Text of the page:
Applying for a patent


What are the criteria for patentability in your jurisdiction?

The criteria for patentability in Sweden are the same as those that apply in the rest of the European Union; the requirements are:

  • novelty;
  • inventive step; and
  • that the invention is industrially applicable. 

What are the limits on patentability?

In addition to inventions that contradict public morality, the following inventions cannot be patented:

  • a discovery, scientific theory or mathematical method;
  • an aesthetic creation;
  • a scheme, rule or method for performing a mental act, playing a game, doing business or a computer program;
  • a presentation of information; and
  • a procedure for surgical or therapeutic treatment or diagnosis, practised on humans or animals.  

To what extent can inventions covering software be patented?

In Sweden, program code or pure business methods cannot be patented as such. However, if the invention in question is of a technical nature (ie, it has a technical effect and includes a business method or is carried out or can be carried out by a computer program), it can be patented.

To what extent can inventions covering business methods be patented?

As a pure business method is not of a technical nature, it does not constitute an ‘invention’ as understood under Swedish patent law. However, an invention which constitutes a business method, but which makes use of specially adapted technology in such a way that the solution to the problem is purely technical, can be patented.

To what extent can inventions relating to stem cells be patented?

No inventions involving human stem cells can be patented in Sweden. The EU Biotechnology Directive was implemented in Swedish law on 1 May 2004 and the Swedish Patents Act states that “the use of human embryos for industrial and commercial purposes” must be excluded from patentability. Therefore, methods which use human embryos (eg, the production of embryonic stem cells) are not patentable.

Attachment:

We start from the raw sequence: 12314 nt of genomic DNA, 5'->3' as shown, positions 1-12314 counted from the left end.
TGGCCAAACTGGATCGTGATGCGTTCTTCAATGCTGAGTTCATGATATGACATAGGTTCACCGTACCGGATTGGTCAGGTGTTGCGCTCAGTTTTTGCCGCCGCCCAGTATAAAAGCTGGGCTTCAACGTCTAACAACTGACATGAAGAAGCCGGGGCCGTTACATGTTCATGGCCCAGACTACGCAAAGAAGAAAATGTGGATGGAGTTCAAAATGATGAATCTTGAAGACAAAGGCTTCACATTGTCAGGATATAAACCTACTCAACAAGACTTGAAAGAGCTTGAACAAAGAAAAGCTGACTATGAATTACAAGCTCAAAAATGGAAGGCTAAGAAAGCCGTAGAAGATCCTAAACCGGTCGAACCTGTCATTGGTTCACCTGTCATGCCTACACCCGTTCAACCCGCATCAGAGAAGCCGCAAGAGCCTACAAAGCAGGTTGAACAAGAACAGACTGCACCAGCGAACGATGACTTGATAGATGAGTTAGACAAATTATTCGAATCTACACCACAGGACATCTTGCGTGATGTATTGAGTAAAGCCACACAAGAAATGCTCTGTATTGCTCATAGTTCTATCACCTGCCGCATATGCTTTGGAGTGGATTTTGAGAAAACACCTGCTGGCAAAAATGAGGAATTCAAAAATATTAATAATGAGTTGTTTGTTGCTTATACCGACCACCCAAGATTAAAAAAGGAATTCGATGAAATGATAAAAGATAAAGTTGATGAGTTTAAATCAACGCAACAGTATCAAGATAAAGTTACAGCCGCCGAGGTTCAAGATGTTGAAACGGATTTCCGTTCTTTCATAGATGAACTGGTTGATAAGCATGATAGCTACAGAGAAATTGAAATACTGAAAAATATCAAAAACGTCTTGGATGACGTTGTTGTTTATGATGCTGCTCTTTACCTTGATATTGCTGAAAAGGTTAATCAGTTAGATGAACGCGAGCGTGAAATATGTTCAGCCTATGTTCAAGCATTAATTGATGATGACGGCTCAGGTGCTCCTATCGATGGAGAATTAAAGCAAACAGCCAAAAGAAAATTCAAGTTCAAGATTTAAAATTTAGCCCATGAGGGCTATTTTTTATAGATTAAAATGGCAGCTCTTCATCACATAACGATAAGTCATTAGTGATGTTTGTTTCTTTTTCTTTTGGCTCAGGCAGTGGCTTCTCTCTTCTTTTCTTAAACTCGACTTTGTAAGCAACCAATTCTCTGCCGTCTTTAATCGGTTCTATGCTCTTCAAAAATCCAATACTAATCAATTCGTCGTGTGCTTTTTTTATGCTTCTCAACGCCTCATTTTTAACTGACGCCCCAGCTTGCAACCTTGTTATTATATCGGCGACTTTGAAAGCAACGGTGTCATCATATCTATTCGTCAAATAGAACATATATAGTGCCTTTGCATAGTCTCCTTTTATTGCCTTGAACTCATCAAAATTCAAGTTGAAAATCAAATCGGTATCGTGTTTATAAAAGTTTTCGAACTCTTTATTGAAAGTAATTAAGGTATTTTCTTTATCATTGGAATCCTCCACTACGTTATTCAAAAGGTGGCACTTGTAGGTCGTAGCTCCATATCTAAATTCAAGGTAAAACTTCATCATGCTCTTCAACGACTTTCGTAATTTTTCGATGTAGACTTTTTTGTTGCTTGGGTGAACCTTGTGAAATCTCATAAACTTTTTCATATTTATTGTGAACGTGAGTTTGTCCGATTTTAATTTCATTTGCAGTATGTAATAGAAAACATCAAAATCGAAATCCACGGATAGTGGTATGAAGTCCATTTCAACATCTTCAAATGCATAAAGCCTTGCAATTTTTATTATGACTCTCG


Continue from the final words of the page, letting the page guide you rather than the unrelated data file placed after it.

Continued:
Are there restrictions on any other kinds of invention?

An invention cannot contradict public order or morality and cannot constitute:

  • a discovery, scientific theory or mathematical method;
  • an aesthetic creation;
  • a scheme, rule or method for performing a mental act, playing a game, doing business or a computer program;
  • a presentation of information; or
  • a procedure for surgical or therapeutic treatment or diagnosis, practised on humans or animals.

Grace period

Does your jurisdiction have a grace period? If so, how does it work?

Yes, but in a very limited sense and the period is only six months. The grace period is calculated from the filing date of the EU or national application.

The grace period means that a patent may be granted despite the fact that the invention was made publicly available during the last six months due to either obvious misuse in relation to the applicant or its predecessor’s rights or that the applicant or its predecessor has presented the invention at an official or officially recognised international exhibition falling within the terms of the Convention on International Exhibitions signed in Paris on 22 November 1928.

No type of statement or declaration by the applicant is required to invoke the grace period.


What types of patent opposition procedure are available in your jurisdiction?

When a patent is granted by the Swedish Patent and Registration Office, it is published in the Swedish Patent Gazette and any party can oppose it for a period of nine months. Should the office find an opposition justified, it can amend the patent claims or revoke the entire patent. The opposing party can base its opposition on the following grounds: